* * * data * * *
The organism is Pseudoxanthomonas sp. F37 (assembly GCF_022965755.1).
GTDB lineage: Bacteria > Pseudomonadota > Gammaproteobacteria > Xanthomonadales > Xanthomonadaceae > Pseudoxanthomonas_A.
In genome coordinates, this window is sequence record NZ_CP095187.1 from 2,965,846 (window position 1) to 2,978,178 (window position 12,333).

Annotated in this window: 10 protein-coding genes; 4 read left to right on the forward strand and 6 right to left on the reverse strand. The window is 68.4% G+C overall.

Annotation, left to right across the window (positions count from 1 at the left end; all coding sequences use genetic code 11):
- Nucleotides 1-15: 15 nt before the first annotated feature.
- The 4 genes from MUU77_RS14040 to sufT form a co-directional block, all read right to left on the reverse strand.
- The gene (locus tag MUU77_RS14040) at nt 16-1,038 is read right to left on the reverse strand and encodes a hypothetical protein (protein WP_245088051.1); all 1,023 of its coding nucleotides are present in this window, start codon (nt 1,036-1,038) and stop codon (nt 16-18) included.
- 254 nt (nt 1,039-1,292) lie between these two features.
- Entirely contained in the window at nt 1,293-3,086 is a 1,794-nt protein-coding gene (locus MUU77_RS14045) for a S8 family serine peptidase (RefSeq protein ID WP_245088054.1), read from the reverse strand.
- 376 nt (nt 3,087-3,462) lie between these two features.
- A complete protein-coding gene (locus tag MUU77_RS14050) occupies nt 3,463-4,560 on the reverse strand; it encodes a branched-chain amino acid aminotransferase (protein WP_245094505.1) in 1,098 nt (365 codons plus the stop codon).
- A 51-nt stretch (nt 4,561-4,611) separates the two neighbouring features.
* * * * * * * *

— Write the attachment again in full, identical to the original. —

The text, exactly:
The organism is Pseudoxanthomonas sp. F37 (assembly GCF_022965755.1).
GTDB lineage: Bacteria > Pseudomonadota > Gammaproteobacteria > Xanthomonadales > Xanthomonadaceae > Pseudoxanthomonas_A.
In genome coordinates, this window is sequence record NZ_CP095187.1 from 2,965,846 (window position 1) to 2,978,178 (window position 12,333).

Annotated in this window: 10 protein-coding genes; 4 read left to right on the forward strand and 6 right to left on the reverse strand. The window is 68.4% G+C overall.

Annotation, left to right across the window (positions count from 1 at the left end; all coding sequences use genetic code 11):
- Nucleotides 1-15: 15 nt before the first annotated feature.
- The 4 genes from MUU77_RS14040 to sufT form a co-directional block, all read right to left on the reverse strand.
- The gene (locus tag MUU77_RS14040) at nt 16-1,038 is read right to left on the reverse strand and encodes a hypothetical protein (protein WP_245088051.1); all 1,023 of its coding nucleotides are present in this window, start codon (nt 1,036-1,038) and stop codon (nt 16-18) included.
- 254 nt (nt 1,039-1,292) lie between these two features.
- Entirely contained in the window at nt 1,293-3,086 is a 1,794-nt protein-coding gene (locus MUU77_RS14045) for a S8 family serine peptidase (RefSeq protein ID WP_245088054.1), read from the reverse strand.
- 376 nt (nt 3,087-3,462) lie between these two features.
- A complete protein-coding gene (locus tag MUU77_RS14050) occupies nt 3,463-4,560 on the reverse strand; it encodes a branched-chain amino acid aminotransferase (protein WP_245094505.1) in 1,098 nt (365 codons plus the stop codon).
- A 51-nt stretch (nt 4,561-4,611) separates the two neighbouring features.